14. Linear association between social anxiety symptoms and neural activations to angry faces: from subclinical to clinical levels.

    Science.gov (United States)

    Carré, Arnaud; Gierski, Fabien; Lemogne, Cédric; Tran, Eric; Raucher-Chéné, Delphine; Béra-Potelle, Céline; Portefaix, Christophe; Kaladjian, Arthur; Pierot, Laurent; Besche-Richard, Chrystel; Limosin, Frédéric

    2014-06-01

    Social anxiety disorder (SAD), which is characterized by the fear of being rejected and negatively evaluated, involves altered brain activation during the processing of negative emotions in a social context. Although associated temperament traits, such as shyness or behavioral inhibition, have been studied, there is still insufficient knowledge to support the dimensional approach, which assumes a continuum from subclinical to clinical levels of social anxiety symptoms. This study used functional magnetic resonance imaging (fMRI) to examine the neural bases of individual differences in social anxiety. Our sample included participants with both healthy/subclinical as well as clinical levels of social anxiety. Forty-six participants with a wide range of social anxiety levels performed a gender decision task with emotional facial expressions during fMRI scanning. Activation in the left anterior insula and right lateral prefrontal cortex in response to angry faces was positively correlated with the level of social anxiety in a regression analysis. The results substantiate, with a dimensional approach, those obtained in previous studies that involved SAD patients or healthy and subclinical participants. It may help to refine further therapeutic strategies based on markers of social anxiety. © The Author (2013). Published by Oxford University Press. For Permissions, please email: journals.permissions@oup.com.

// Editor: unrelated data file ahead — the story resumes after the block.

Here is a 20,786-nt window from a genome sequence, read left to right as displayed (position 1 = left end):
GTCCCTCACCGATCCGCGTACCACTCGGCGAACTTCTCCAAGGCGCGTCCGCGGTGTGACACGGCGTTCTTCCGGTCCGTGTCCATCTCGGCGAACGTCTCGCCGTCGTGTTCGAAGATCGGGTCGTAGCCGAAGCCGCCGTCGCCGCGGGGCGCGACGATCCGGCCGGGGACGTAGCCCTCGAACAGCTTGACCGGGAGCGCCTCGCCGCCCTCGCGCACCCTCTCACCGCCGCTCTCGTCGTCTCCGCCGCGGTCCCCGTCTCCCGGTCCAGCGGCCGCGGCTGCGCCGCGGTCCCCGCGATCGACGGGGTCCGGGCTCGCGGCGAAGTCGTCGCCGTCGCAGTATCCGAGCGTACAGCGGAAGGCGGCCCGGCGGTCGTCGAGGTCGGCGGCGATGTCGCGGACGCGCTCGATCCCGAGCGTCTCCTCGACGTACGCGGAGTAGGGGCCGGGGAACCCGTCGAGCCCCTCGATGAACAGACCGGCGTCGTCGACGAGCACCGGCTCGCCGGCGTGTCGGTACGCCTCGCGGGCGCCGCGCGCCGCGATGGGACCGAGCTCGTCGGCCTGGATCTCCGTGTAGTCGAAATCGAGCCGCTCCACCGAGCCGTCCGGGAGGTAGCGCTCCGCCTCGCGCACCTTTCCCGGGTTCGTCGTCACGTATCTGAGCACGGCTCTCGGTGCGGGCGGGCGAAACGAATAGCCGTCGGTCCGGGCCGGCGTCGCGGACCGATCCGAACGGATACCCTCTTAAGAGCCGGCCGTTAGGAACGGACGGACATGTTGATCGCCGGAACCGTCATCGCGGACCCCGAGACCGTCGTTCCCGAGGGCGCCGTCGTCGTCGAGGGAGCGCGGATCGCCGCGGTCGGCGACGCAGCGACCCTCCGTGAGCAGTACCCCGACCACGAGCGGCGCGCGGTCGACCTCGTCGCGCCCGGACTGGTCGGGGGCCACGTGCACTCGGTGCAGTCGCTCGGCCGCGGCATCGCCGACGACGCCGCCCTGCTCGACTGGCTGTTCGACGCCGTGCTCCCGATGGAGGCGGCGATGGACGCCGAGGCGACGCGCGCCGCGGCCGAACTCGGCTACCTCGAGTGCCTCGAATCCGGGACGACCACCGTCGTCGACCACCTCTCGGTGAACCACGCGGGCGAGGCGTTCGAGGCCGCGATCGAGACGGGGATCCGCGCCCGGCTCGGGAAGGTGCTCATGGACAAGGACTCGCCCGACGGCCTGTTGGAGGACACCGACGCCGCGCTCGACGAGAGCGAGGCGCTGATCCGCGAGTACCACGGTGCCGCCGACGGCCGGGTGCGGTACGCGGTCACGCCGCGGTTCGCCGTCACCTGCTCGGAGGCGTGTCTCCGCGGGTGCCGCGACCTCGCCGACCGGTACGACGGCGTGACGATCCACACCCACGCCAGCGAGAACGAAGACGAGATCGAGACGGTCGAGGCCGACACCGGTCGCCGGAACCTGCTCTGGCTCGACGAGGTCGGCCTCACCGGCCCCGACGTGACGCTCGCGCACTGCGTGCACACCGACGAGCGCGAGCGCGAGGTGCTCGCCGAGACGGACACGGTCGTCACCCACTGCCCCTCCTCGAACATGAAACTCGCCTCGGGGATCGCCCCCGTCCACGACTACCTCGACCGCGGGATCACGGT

15. Reduced positive emotion and underarousal are uniquely associated with subclinical depression symptoms: Evidence from psychophysiology, self-report, and symptom clusters.

    Science.gov (United States)

    Benning, Stephen D; Ait Oumeziane, Belel

    2017-07-01

    Multiple models of aberrant emotional processing in depression have been advanced. However, it is unclear which of these models best applies to emotional disturbances in subclinical depressive symptoms. The current study employed a battery of psychophysiological measures and emotional ratings in a picture-viewing paradigm to examine whether the underarousal, low positive emotion, heightened negative emotion, or emotion context insensitivity model of emotional dysfunction in subclinical depressive symptoms received greatest support. Postauricular reflex and skin conductance response potentiation for pleasant minus neutral pictures (measuring low positive emotion), overall skin conductance magnitude and late positive potential (LPP) amplitude (measuring underarousal), and pleasant minus aversive valence ratings (measuring emotion context insensitivity) and aversive minus neutral arousal ratings (measuring heightened negative emotionality) were all negatively related to depressive symptomatology. Of these, postauricular reflex potentiation and overall LPP amplitude were incrementally associated with depressive symptoms over the other measures. Postauricular reflex potentiation, overall skin conductance magnitude, and aversive minus neutral arousal ratings were incrementally associated with depressive symptomatology after controlling for other symptoms of internalizing disorders. Though no model was unequivocally superior, the low positive emotion and underarousal models received the most support from physiological measures and symptom reports, with self-report data matching patterns consistent with the emotion context insensitivity model. © 2017 Society for Psychophysiological Research.

  16. Cannabis Use Is Associated With Increased Psychotic Symptoms and Poorer Psychosocial Functioning in First-Episode Psychosis: A Report From the UK National EDEN Study.

    Science.gov (United States)

    Seddon, Jennifer L; Birchwood, Max; Copello, Alex; Everard, Linda; Jones, Peter B; Fowler, David; Amos, Tim; Freemantle, Nick; Sharma, Vimal; Marshall, Max; Singh, Swaran P

    2016-05-01